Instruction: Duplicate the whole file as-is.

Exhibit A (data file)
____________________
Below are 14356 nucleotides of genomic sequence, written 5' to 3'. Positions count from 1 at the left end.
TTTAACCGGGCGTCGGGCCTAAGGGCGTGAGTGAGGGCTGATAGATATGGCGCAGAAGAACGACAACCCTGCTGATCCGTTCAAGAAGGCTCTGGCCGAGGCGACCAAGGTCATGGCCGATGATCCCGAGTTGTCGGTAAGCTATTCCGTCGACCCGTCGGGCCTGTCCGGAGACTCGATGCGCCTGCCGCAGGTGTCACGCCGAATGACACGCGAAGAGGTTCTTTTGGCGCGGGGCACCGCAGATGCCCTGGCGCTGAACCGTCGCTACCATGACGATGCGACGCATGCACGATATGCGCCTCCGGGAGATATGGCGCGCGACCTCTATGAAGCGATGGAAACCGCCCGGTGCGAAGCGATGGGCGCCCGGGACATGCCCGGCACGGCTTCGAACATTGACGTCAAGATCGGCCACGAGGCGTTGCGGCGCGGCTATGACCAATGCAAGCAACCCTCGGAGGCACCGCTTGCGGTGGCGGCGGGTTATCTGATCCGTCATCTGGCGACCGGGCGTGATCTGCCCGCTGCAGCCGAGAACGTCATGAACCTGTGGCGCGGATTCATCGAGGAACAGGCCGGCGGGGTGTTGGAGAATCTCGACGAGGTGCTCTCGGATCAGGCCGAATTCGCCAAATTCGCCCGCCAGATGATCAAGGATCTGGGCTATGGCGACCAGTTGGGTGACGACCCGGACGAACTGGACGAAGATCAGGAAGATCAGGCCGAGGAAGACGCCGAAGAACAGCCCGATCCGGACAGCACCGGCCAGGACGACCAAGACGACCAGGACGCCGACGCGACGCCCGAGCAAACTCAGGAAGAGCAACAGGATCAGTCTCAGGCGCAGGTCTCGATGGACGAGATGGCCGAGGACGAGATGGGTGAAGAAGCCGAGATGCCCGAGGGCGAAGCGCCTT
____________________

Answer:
Below are 14356 nucleotides of genomic sequence, written 5' to 3'. Positions count from 1 at the left end.
TTTAACCGGGCGTCGGGCCTAAGGGCGTGAGTGAGGGCTGATAGATATGGCGCAGAAGAACGACAACCCTGCTGATCCGTTCAAGAAGGCTCTGGCCGAGGCGACCAAGGTCATGGCCGATGATCCCGAGTTGTCGGTAAGCTATTCCGTCGACCCGTCGGGCCTGTCCGGAGACTCGATGCGCCTGCCGCAGGTGTCACGCCGAATGACACGCGAAGAGGTTCTTTTGGCGCGGGGCACCGCAGATGCCCTGGCGCTGAACCGTCGCTACCATGACGATGCGACGCATGCACGATATGCGCCTCCGGGAGATATGGCGCGCGACCTCTATGAAGCGATGGAAACCGCCCGGTGCGAAGCGATGGGCGCCCGGGACATGCCCGGCACGGCTTCGAACATTGACGTCAAGATCGGCCACGAGGCGTTGCGGCGCGGCTATGACCAATGCAAGCAACCCTCGGAGGCACCGCTTGCGGTGGCGGCGGGTTATCTGATCCGTCATCTGGCGACCGGGCGTGATCTGCCCGCTGCAGCCGAGAACGTCATGAACCTGTGGCGCGGATTCATCGAGGAACAGGCCGGCGGGGTGTTGGAGAATCTCGACGAGGTGCTCTCGGATCAGGCCGAATTCGCCAAATTCGCCCGCCAGATGATCAAGGATCTGGGCTATGGCGACCAGTTGGGTGACGACCCGGACGAACTGGACGAAGATCAGGAAGATCAGGCCGAGGAAGACGCCGAAGAACAGCCCGATCCGGACAGCACCGGCCAGGACGACCAAGACGACCAGGACGCCGACGCGACGCCCGAGCAAACTCAGGAAGAGCAACAGGATCAGTCTCAGGCGCAGGTCTCGATGGACGAGATGGCCGAGGACGAGATGGGTGAAGAAGCCGAGATGCCCGAGGGCGAAGCGCCTT